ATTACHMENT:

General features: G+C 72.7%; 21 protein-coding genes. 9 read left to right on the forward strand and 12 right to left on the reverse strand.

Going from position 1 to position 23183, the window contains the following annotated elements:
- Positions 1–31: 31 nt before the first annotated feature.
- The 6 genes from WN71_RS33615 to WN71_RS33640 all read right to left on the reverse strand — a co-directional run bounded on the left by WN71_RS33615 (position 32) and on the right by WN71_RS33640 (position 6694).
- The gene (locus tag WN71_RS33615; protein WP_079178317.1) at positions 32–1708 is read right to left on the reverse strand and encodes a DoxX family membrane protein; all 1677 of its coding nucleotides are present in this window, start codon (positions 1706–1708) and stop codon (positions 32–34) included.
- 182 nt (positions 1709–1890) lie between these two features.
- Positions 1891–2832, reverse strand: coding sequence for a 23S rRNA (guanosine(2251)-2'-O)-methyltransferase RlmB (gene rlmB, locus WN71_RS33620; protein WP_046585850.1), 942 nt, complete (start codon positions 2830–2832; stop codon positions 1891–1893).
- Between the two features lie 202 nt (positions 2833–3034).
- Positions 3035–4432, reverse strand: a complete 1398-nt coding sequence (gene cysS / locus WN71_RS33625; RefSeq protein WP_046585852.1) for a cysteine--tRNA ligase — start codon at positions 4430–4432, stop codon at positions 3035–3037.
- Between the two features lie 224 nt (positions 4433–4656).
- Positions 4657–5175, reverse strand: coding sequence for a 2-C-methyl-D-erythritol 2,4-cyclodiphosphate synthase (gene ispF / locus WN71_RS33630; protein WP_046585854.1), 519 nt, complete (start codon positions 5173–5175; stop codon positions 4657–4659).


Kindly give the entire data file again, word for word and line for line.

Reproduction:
General features: G+C 72.7%; 21 protein-coding genes. 9 read left to right on the forward strand and 12 right to left on the reverse strand.

Going from position 1 to position 23183, the window contains the following annotated elements:
- Positions 1–31: 31 nt before the first annotated feature.
- The 6 genes from WN71_RS33615 to WN71_RS33640 all read right to left on the reverse strand — a co-directional run bounded on the left by WN71_RS33615 (position 32) and on the right by WN71_RS33640 (position 6694).
- The gene (locus tag WN71_RS33615; protein WP_079178317.1) at positions 32–1708 is read right to left on the reverse strand and encodes a DoxX family membrane protein; all 1677 of its coding nucleotides are present in this window, start codon (positions 1706–1708) and stop codon (positions 32–34) included.
- 182 nt (positions 1709–1890) lie between these two features.
- Positions 1891–2832, reverse strand: coding sequence for a 23S rRNA (guanosine(2251)-2'-O)-methyltransferase RlmB (gene rlmB, locus WN71_RS33620; protein WP_046585850.1), 942 nt, complete (start codon positions 2830–2832; stop codon positions 1891–1893).
- Between the two features lie 202 nt (positions 2833–3034).
- Positions 3035–4432, reverse strand: a complete 1398-nt coding sequence (gene cysS / locus WN71_RS33625; RefSeq protein WP_046585852.1) for a cysteine--tRNA ligase — start codon at positions 4430–4432, stop codon at positions 3035–3037.
- Between the two features lie 224 nt (positions 4433–4656).
- Positions 4657–5175, reverse strand: coding sequence for a 2-C-methyl-D-erythritol 2,4-cyclodiphosphate synthase (gene ispF / locus WN71_RS33630; protein WP_046585854.1), 519 nt, complete (start codon positions 5173–5175; stop codon positions 4657–4659).